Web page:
I was doing a late afternoon consultation with a client in Colombia recently and had successfully tested the online software that morning with no issues. At first, after just a few hiccups, everything seemed fine. About 10 minutes into a two-hour session, my client kept going on and offline. For a while, he could see me in the video camera, the slides and hear everything perfectly. Then, he got kicked offline. My usually reliable program (it was not Skype) and the process grew increasingly frustrating.
Every few minutes, my client’s assistant called on the landline from Colombia assuring me the problem was on their end with the Internet connection, not mine.
Whether you are doing a program live in person, or online, you can encounter technological difficulties with a projector, sound equipment, microphones, you name it. It’s definitely happened to me many times over the years. I remember one especially awful episode early in my speaking career when the projector suddenly stopped working. I was extra nervous because both of my parents were there to hear me, something that had never happened since their divorce many years earlier. Two other experts were on the agenda – neither was using slides – and I was last. Since I had not practiced without the slides, I stayed in the control room until the projector was fixed. Alas, there were only five minutes left in the session for me to speak. It could not have gone worse, but I had learned a big lesson.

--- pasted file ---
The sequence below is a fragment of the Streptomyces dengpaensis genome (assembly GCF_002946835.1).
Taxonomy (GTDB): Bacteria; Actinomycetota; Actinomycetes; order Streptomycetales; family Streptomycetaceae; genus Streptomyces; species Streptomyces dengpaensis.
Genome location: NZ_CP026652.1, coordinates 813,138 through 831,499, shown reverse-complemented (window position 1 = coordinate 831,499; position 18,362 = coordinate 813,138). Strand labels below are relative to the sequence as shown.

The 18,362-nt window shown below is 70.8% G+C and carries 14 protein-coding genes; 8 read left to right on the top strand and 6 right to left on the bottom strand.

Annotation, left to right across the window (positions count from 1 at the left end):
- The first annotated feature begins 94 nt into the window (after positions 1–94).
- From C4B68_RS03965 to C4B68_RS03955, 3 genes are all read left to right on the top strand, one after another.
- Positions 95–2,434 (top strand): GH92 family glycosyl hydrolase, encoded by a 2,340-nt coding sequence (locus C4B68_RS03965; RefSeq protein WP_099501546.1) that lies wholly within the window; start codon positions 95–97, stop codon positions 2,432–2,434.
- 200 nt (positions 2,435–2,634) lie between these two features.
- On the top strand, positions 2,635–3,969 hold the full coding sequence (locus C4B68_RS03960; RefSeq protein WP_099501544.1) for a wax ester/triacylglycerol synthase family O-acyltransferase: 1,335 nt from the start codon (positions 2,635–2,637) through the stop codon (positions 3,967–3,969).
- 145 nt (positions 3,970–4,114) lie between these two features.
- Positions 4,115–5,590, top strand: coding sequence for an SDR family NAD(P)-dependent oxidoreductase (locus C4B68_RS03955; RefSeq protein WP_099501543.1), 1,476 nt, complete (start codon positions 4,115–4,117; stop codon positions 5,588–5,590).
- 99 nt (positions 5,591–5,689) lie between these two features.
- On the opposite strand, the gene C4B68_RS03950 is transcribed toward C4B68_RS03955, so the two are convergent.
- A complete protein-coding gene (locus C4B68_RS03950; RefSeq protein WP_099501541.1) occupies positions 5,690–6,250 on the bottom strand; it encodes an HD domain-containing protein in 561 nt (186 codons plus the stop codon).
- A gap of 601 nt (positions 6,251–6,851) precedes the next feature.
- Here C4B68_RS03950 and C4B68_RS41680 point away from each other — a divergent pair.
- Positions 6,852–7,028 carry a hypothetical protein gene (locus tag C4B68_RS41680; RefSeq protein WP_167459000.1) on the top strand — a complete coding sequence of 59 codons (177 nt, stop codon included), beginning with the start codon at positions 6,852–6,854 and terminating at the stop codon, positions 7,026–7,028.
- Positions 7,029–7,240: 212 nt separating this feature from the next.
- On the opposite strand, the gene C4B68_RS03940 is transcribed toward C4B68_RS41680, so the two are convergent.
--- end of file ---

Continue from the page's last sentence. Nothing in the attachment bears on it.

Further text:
So when my client called me by phone directly from his office in Bogota, based on many previous experiences with malfunctioning equipment in live situations, I knew what to do. I emailed him the personalized report we were to review, and a handout that could replace quite a few of the slides. I talked through the remaining topics in a conversational way even though he couldn’t see the slides. He seemed pleased when we finally wound up the call and I was glad.
As the expert, be ready to do your speech or presentation without any technology. You are the boss of your message, not the technology! Print out your slides just in case. Practice without your digital companions. You will be a hero when things get off track.